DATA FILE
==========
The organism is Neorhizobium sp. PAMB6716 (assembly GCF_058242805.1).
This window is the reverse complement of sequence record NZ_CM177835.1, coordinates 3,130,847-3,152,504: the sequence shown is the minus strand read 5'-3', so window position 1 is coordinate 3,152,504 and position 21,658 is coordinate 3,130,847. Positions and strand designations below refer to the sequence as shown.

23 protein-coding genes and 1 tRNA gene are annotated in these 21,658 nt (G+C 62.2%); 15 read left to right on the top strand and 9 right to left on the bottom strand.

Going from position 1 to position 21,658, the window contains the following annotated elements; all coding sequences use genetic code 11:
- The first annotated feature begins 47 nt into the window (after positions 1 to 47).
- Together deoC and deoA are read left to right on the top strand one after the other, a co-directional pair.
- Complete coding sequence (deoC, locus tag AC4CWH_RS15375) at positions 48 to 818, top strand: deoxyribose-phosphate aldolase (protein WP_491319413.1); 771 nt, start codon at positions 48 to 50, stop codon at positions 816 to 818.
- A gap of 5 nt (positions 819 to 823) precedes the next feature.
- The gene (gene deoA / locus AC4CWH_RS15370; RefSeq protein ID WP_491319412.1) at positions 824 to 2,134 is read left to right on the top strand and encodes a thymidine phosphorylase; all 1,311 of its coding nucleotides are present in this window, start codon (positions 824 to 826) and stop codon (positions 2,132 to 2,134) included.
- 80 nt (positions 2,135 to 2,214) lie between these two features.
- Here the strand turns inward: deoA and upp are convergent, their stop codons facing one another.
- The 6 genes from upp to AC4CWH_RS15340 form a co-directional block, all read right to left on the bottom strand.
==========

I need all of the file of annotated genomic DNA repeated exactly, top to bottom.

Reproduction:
The organism is Neorhizobium sp. PAMB6716 (assembly GCF_058242805.1).
This window is the reverse complement of sequence record NZ_CM177835.1, coordinates 3,130,847-3,152,504: the sequence shown is the minus strand read 5'-3', so window position 1 is coordinate 3,152,504 and position 21,658 is coordinate 3,130,847. Positions and strand designations below refer to the sequence as shown.

23 protein-coding genes and 1 tRNA gene are annotated in these 21,658 nt (G+C 62.2%); 15 read left to right on the top strand and 9 right to left on the bottom strand.

Going from position 1 to position 21,658, the window contains the following annotated elements; all coding sequences use genetic code 11:
- The first annotated feature begins 47 nt into the window (after positions 1 to 47).
- Together deoC and deoA are read left to right on the top strand one after the other, a co-directional pair.
- Complete coding sequence (deoC, locus tag AC4CWH_RS15375) at positions 48 to 818, top strand: deoxyribose-phosphate aldolase (protein WP_491319413.1); 771 nt, start codon at positions 48 to 50, stop codon at positions 816 to 818.
- A gap of 5 nt (positions 819 to 823) precedes the next feature.
- The gene (gene deoA / locus AC4CWH_RS15370; RefSeq protein ID WP_491319412.1) at positions 824 to 2,134 is read left to right on the top strand and encodes a thymidine phosphorylase; all 1,311 of its coding nucleotides are present in this window, start codon (positions 824 to 826) and stop codon (positions 2,132 to 2,134) included.
- 80 nt (positions 2,135 to 2,214) lie between these two features.
- Here the strand turns inward: deoA and upp are convergent, their stop codons facing one another.
- The 6 genes from upp to AC4CWH_RS15340 form a co-directional block, all read right to left on the bottom strand.